Everyday Idolatry

In Episode 7 of Angel Beats, entitled “Alive,” Otonashi finally finds out about his life before coming to this afterlife. In the episode, we meet Otonashi’s sister Hatsune.

Hatsune is very sick. In life Otonashi loved his sister, cared for her while she was hospitalized by providing her manga, visiting her regularly, and telling her about his life. He snuck her out of the hospital on Christmas once so she could see the lights. He feels he has no purpose in life, but comes to a decision that he is living for her. When she passes, he falters into depression and once again feels this sense of emptiness. He doesn’t know what purpose he has, or why he’s alive. He then decides to go into medicine, to help others. He works hard, gets into a good school – then dies on a train sending him to this afterlife. Once again, without that opportunity to study medicine – he feels as though he has no reason to exist.

Otonashi had a problem in life – he was tying his life’s purpose to physical things of this world. But everything in this world is passing away, is temporary (Matthew 24:35, 1 Corinthians 7:311 John 2:17). By tying his purpose to these temporary things – his career, his sister – he is falling victim to a simple lie; we can find fulfillment and true joy from the things of this world. In so doing Otonashi inadvertently fell into a life of idolatry.

What do I mean by that? Otonashi was living to help his sister or to study medicine – how was that idolatry? Consider this. What did Otonashi put before everything else? What did he put all of his blood, sweat, and tears into? What was at the center? What was the thing which was revered above all else? What did he live for? What was first in his life before everything else? His sister or his career. He had raised them up as a thing of worship. They were receiving his time, his treasure, his everything. They were being revered as the purposes of his life, his reasons for living. They were his idols.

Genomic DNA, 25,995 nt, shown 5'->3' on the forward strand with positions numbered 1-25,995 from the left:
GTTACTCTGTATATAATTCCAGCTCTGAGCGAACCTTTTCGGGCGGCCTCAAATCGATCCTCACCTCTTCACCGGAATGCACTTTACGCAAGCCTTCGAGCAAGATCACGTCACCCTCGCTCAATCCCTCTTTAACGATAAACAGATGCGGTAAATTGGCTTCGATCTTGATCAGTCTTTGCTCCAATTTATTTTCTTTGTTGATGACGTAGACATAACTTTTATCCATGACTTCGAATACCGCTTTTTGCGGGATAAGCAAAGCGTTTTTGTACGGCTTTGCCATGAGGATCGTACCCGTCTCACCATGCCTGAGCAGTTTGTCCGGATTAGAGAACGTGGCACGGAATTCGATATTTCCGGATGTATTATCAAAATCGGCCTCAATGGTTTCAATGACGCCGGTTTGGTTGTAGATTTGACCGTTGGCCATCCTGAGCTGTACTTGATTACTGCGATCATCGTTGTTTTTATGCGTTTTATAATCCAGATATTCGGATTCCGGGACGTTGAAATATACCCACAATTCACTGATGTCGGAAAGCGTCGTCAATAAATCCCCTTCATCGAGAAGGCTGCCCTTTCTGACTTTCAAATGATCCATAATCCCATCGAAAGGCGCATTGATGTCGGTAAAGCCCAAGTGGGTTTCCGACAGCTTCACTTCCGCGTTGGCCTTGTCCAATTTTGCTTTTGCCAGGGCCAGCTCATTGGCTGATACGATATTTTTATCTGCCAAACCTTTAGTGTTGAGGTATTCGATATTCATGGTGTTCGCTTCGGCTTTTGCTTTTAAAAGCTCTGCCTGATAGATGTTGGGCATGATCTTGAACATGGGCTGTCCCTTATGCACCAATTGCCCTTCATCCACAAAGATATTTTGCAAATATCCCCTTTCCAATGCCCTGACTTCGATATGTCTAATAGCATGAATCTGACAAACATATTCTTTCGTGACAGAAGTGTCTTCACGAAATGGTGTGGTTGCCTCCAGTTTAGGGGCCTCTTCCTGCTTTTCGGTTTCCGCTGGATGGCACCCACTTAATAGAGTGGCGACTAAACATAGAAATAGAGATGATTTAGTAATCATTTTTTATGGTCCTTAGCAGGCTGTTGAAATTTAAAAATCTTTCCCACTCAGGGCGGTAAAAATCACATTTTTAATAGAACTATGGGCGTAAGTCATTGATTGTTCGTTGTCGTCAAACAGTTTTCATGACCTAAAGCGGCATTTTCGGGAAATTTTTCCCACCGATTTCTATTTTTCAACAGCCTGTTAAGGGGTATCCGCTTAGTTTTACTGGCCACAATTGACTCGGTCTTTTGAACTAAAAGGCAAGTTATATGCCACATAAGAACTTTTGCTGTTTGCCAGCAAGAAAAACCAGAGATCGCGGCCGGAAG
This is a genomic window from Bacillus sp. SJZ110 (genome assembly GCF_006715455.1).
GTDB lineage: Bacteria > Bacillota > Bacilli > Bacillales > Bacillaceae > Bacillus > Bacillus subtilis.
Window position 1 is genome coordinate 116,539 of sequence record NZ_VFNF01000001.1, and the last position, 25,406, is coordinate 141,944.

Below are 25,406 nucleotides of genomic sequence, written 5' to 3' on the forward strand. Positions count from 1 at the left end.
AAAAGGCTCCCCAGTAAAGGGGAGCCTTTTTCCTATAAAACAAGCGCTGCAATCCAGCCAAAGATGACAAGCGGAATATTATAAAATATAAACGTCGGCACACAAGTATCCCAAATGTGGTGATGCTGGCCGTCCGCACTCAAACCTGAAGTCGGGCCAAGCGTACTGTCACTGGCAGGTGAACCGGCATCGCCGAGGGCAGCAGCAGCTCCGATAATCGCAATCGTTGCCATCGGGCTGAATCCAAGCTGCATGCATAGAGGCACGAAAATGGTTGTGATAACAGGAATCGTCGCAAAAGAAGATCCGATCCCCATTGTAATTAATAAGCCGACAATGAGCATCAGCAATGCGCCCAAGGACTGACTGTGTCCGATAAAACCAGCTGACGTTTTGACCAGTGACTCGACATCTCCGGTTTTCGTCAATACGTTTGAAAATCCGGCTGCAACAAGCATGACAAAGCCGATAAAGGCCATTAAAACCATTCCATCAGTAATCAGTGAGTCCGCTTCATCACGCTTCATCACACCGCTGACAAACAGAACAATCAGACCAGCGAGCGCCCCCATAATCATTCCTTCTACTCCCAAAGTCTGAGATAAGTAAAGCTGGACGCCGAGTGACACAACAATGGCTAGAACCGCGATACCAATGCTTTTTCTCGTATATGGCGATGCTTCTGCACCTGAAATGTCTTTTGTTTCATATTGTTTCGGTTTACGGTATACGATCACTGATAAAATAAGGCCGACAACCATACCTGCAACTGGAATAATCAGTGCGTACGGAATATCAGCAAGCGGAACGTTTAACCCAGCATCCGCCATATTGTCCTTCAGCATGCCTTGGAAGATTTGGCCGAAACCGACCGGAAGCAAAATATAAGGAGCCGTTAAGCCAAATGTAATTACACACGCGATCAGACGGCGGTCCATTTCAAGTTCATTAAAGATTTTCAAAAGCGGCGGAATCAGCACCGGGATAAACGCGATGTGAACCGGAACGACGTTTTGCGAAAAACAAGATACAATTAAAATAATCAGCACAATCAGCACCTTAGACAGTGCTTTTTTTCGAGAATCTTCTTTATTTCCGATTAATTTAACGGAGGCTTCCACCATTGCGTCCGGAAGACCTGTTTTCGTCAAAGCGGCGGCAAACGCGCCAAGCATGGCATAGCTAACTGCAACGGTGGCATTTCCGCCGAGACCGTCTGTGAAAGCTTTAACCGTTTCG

We do not think of friends, family, or jobs as idols – but they can be. If we put anything before the Lord, we are creating idols for themselves. If it’s first, it is what we worship. If it is before God, we are making it more important than our God. This doesn’t merely mean statues – but anything we put before our God. We worship a jealous God, who does not want us to worship things ahead of Him. The Bible condemns idolatry over and over again (here’s an assortment of verses on the matter). We should take those condemnations to heart.

Now don’t get me wrong – the Bible does not condemn helping family, it says we need to (1 Timothy 5:8). It does not condemn working for a living, it says we absolutely should (2 Thessalonians 3:10). What it does say is this – do not put those things ahead of the Lord. If it’s before the Lord, it’s an idol. If it keeps us away from fellowship with Him, it’s an idol. Otonashi was worshipping his sister and potential career. His cult he had created centered on them so, when they faltered – when they ended, he fell too. We have hope in a God who never falters, who never fails, who will never collapse. He is perfect. He is forever. He is worthy of our praise.

About the Author

Matthew Newman
Matthew Newman is a Christian environmental engineer (Professionally licensed in Maryland). He’s also a husband, beard aficionado, Dad of four beautiful children, blogger, and all around geeky guy from Baltimore County. When he’s not chasing his kids or working, he’s probably asleep.

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